Calling Dr. Hickey, Calling Dr. Hickey!

January 10, 1994

As the public process of school redistricting in Howard County gets under way, the community strategists will have their turn to be heard. This debate will undoubtedly be contentious; school redistricting matters are seldom settled in everyone's perceived favor. If we get a repeat of last year, however, one voice will be conspicuously quiet but very much in need of being heard.

Superintendent Michael E. Hickey has assumed a back seat in the public discourse thus far on redistricting, particularly on the volatile issue of shifting students from Centennial to Wilde Lake high schools.

Dr. Hickey's silence may be understandable. He doesn't want to put himself in the position of seeming to sway the board.

But at the very least, one must assume that the redistricting proposal unveiled last week represents his opinion. And absent a specific statement of goals from his office, the school boundary proposals take on the lifeless, dry aspect of hard statistics mixed up in some ruthless, confusing game of musical chairs.

Dr. Hickey's non-participation in the debate is most striking because school officials have bungled the process by proposing changes they seem unprepared to stand behind. The result has been a drip-drip release of information about such weighty matters as magnet schools, and tentative decision-making by the school board. Yes, these issues are complicated, but Dr. Hickey could help the community make better sense of them.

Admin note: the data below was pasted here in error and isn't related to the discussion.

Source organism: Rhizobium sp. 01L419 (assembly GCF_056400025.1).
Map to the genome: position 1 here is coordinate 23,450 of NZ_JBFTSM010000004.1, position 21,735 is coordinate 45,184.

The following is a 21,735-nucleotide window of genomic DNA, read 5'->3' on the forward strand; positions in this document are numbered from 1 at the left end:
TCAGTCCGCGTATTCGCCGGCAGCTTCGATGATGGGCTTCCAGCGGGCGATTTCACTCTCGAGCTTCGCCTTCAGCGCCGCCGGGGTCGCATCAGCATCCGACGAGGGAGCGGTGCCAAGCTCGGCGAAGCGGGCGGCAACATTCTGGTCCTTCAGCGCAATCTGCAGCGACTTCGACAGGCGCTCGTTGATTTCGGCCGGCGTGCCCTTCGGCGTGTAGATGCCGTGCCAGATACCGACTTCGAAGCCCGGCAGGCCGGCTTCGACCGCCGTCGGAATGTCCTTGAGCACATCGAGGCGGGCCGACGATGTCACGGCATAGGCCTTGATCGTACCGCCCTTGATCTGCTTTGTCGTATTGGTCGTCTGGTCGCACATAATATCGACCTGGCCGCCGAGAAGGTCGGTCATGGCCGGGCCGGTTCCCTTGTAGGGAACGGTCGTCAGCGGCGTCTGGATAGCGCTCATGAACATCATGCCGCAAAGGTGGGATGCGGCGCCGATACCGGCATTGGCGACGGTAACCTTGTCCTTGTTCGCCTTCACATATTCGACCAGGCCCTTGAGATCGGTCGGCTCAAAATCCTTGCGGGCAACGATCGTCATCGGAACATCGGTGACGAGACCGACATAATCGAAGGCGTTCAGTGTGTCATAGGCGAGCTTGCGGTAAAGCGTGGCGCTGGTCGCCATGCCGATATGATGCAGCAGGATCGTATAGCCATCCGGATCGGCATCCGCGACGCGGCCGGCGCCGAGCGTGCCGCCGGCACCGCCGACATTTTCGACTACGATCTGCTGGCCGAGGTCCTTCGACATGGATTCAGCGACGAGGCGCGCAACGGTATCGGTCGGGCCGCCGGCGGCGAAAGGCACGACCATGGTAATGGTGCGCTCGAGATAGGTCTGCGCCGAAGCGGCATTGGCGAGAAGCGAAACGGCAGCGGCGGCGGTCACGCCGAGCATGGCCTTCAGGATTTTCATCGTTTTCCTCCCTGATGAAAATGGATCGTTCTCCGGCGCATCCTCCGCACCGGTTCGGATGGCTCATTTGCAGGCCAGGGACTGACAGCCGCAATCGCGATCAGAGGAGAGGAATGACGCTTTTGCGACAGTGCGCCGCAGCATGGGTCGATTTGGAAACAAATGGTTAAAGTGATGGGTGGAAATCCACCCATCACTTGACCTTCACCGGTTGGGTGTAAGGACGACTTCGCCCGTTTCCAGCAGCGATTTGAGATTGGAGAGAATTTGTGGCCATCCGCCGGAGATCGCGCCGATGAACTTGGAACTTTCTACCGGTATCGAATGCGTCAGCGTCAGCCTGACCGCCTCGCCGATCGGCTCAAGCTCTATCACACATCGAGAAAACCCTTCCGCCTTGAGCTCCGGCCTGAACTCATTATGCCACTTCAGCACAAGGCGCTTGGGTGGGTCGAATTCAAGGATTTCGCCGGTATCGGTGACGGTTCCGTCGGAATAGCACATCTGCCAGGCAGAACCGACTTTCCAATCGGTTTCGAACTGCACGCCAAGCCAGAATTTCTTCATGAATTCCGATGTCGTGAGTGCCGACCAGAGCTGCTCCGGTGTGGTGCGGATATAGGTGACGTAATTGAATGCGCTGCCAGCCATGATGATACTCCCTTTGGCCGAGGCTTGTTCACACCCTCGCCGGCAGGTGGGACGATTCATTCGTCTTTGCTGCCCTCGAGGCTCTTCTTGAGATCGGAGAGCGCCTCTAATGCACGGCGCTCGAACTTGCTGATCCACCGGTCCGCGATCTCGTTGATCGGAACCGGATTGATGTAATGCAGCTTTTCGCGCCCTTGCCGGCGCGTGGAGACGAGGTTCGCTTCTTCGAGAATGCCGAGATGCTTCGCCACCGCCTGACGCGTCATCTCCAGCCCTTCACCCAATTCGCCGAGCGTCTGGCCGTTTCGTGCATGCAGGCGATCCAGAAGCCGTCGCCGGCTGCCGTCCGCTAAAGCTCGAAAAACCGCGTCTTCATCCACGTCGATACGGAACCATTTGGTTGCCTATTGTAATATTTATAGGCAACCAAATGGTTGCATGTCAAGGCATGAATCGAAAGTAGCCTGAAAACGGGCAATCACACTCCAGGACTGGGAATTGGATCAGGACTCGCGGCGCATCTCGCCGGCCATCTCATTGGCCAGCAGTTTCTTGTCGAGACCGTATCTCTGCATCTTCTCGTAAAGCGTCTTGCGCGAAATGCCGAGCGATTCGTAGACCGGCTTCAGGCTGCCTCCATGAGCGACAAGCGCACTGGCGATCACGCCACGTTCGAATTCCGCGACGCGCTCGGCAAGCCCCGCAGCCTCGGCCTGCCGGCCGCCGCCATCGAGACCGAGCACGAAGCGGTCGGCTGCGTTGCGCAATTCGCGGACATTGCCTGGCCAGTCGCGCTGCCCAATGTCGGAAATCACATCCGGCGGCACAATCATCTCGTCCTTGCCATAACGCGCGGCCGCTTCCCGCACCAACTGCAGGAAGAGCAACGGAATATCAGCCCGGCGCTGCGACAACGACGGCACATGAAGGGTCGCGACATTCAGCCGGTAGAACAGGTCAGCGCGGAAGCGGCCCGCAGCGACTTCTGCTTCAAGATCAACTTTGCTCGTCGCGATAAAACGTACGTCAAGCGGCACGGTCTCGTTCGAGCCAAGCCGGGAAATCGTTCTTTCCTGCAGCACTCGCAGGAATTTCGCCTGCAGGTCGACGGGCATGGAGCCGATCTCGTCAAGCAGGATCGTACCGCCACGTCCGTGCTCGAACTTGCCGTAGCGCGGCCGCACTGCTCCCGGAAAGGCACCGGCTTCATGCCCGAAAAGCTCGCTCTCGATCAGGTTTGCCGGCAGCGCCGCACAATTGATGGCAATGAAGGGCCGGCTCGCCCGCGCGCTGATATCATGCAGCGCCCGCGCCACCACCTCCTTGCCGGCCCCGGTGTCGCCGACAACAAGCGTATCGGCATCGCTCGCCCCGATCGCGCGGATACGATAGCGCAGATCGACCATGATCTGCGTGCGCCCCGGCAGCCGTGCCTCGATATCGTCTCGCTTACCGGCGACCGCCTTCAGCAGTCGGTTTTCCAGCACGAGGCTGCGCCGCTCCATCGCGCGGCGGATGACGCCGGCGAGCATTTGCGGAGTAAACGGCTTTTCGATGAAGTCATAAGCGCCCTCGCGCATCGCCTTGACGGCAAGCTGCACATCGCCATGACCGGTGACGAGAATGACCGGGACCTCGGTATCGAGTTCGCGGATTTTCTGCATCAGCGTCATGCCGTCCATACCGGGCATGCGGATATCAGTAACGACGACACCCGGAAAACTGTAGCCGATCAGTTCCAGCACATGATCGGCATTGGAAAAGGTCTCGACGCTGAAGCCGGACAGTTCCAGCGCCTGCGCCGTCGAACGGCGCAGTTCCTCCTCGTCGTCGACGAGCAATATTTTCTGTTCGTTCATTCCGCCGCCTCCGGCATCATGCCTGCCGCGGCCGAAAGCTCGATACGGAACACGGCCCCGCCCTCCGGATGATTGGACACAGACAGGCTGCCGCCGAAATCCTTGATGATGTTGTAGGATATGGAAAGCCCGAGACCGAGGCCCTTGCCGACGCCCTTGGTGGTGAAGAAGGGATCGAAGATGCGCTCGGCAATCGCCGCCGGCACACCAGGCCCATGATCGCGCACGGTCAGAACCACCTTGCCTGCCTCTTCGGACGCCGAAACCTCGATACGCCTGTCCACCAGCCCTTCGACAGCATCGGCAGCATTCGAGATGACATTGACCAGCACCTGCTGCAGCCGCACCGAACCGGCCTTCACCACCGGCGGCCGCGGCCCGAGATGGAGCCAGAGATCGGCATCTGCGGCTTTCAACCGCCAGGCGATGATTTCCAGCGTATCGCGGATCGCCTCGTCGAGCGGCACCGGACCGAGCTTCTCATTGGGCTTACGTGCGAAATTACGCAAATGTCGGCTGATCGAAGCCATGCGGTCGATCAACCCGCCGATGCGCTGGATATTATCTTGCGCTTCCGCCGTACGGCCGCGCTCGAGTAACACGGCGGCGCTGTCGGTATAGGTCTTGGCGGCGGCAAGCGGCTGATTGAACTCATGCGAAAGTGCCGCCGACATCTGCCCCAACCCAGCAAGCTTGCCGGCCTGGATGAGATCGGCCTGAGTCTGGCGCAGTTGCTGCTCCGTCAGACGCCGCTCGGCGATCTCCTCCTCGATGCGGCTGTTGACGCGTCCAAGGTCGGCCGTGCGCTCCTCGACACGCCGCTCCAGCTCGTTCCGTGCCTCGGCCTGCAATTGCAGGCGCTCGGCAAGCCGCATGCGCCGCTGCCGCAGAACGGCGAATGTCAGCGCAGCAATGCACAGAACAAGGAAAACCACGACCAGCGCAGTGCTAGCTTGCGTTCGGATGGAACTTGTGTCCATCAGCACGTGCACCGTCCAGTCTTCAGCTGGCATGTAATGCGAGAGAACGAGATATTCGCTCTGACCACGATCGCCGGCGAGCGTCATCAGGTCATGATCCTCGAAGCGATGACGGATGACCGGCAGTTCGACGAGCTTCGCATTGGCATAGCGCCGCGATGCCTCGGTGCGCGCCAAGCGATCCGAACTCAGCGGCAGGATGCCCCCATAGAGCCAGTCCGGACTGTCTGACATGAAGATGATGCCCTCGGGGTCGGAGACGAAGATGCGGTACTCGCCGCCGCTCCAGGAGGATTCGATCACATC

Both proposals presented publicly last week would have the Dorsey Hall community transferred from Centennial to Wilde Lake. The plans take into account the possibility of at least one magnet school program, as well as enrollment projections that would require a Dorsey transfer to free up space at Centennial. On the surface, the two alternatives make sense.

What the proposals lack, however, is a champion to stand behind them as the public process flows forward. Situations such as last year's public thrashing of Wilde Lake High should not go unanswered, nor should obvious misinformation go unchallenged. No one is suggesting that Dr. Hickey attempt to dictate how the board should vote, but he could at least try to moderate the discussion and add a sense of authority and decorum to this otherwise fractious debate.

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